What is your personality?
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18-09-2011, 03:37 PM
Star What is your personality?
I have been shy since I was a toddler. The case could that both my parent are quiet and I inherited the gene as well as environment factors. It's usually when it people I don't know or am not comfortable with. I went on holiday and after meeting my family for 5 years, you would think I would be loud and screaming with joy. But I wasn't I was cringing wishing I could go back to my quite sanction in England, I would smile awkwardly at them as they cried in joy. After the greetings were done, my family would comment on how tall I was or I was really quite. I wouldn't sometimes greet at someone thinking to my self that I would mess up. My Grandma asked to my mum why I was so quite(She probably thought that I was depressed and to even make it worse my mum asked me that, I didn't talk to anyone when I went on car trip to my aunt), my mum said it would take probably a month until I opened to someone. I didn't mind when she said that because I knew it myself. I'm just introverted I wanted to tell them and my mum knew that I was and without me explain to them, she did. Am I shy? introverted? quiet? anti-social? anxiety disorder? My teacher said I was quietly confident, that I had this confidence that seem to attract people. Is that a good or bad thing? People seem to come to me asking for help or advice or they want to hang around with me but I am most comfortable with my circle. I may be suffering from depression(Sleeps late, Most of the day sleeping, Eat a lot but feel little to me, can have sad and somewhat suicidal thoughts, have low anxiety attacks randomly, feeling guilty)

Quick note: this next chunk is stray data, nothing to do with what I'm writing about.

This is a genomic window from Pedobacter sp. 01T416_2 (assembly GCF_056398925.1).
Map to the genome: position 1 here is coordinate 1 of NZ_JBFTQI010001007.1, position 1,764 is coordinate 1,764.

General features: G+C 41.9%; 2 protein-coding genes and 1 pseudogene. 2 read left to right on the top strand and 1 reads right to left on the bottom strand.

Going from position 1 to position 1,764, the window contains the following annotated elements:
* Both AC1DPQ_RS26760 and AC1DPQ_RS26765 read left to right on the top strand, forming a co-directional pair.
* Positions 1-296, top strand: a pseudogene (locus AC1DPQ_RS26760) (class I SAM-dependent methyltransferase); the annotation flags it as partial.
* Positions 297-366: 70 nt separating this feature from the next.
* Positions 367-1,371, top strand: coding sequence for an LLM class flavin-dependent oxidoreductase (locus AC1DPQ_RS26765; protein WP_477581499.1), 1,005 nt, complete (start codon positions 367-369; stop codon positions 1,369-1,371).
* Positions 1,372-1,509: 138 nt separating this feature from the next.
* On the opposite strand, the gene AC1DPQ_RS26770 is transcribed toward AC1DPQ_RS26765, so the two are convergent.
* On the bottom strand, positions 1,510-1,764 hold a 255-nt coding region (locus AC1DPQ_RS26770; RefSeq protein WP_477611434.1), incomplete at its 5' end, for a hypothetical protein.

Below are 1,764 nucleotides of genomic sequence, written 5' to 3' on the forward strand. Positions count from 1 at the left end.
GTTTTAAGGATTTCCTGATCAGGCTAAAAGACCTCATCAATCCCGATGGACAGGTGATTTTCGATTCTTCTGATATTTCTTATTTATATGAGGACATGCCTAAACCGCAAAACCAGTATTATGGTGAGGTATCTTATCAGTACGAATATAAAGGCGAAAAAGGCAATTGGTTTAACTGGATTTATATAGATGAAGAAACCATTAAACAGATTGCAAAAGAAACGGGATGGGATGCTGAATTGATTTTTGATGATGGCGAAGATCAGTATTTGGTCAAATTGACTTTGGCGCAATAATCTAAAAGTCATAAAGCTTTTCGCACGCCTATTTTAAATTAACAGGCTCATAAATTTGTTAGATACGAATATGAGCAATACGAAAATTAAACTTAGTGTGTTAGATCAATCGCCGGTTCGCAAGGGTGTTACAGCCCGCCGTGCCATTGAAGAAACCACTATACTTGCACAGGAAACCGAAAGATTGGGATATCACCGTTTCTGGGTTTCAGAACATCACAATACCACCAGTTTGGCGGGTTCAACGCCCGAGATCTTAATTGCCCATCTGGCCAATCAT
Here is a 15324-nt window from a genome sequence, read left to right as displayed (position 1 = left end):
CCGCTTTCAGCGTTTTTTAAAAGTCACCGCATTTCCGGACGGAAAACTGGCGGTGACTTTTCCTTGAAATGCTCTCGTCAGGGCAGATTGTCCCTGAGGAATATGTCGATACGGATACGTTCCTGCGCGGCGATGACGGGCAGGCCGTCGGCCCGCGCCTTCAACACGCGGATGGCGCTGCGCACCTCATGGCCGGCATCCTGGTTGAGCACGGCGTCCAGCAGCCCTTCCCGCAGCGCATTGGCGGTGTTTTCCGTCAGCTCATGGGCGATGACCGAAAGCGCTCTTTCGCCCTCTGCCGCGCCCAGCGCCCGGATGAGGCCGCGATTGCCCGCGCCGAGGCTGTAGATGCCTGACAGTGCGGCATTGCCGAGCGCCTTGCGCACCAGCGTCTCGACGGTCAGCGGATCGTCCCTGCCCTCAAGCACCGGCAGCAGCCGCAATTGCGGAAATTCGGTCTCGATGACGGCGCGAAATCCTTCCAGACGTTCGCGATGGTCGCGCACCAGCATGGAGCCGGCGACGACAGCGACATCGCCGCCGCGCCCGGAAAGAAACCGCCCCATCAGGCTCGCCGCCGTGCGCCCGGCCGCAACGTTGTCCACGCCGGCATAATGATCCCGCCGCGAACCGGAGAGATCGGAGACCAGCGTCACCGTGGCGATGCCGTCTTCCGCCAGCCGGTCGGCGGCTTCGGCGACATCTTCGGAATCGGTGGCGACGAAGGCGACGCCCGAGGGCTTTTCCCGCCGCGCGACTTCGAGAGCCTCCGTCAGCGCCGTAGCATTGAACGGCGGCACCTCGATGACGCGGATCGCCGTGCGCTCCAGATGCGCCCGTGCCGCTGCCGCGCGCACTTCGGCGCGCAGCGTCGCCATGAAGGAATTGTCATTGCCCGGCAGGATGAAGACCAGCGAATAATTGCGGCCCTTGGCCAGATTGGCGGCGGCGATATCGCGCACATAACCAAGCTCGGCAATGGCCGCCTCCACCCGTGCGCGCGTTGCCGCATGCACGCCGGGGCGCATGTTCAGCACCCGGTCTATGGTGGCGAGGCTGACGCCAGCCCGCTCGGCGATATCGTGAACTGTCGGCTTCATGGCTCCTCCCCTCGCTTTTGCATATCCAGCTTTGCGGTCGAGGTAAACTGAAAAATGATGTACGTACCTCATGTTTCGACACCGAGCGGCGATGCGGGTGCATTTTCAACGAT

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19-09-2011, 11:14 AM
RE: What is your personality?
Some of those symptoms mean nothing more than adolescence. You need more sleep and down-time than adults: your bones are building and your brain is busy forming synapses, compartments and cross-references. Moodiness isn't all that unusual, either, when your hormone levels fluctuate constantly. If that doesn't settle in a year or so, it might be a good idea to talk to someone. Thoughts of death and even suicide are normal enough, too - just so they're only thoughts! Think about everything, read about everything, discuss everything, write about everything. A journal, btw, is better than a blog. Everybody needs a means of recording private thoughts, because when you come back to read them later, things become clearer.

I had the same problem with family i hadn't seen in a long time. They gush, and i just stand there like a mooncalf, no frickin idea what to say, how to address anyone, what they expect. And the things they remember from when i was a child - i've forgotten most of it, or it doesn't apply anymore - like they're talking about a stranger. Eventually, i warm up to a cousin and his wife, who are somewhat closer to my wavelength, and one aunt, who is a lot like my mother, then it's okay. Mostly, they just have to accept that i'm quiet. (Only, i'm not! I've been talking my fool head off since the age of three... but only among people with whom i feel comfortable.)
Personally, i think it's better to be shy than a blowhard; better to hang back than to make an ass of yourself. (Would you believe a tiny embarrassment at age 15 is still fresh in my mind at 65? That stuff just doesn't erase!)

It's nice that your mother understands - those kind of parents are rare and precious. So are understanding teachers.
And, yes, quiet confidence that attracts other people is definitely a good thing!

I was a nerd at school - teachers liked me because i didn't horse around or pass notes... mostly coz i didn't have a coterie. Loner, me. But i got along okay with jocks and geeks, poets and scholars: no enemies. Plus, i knew about Ayn Rand, Heinlein and Leonard Cohen before any of 'em, which went over great among college students. Get your own generation's trendy literature on the up-slope.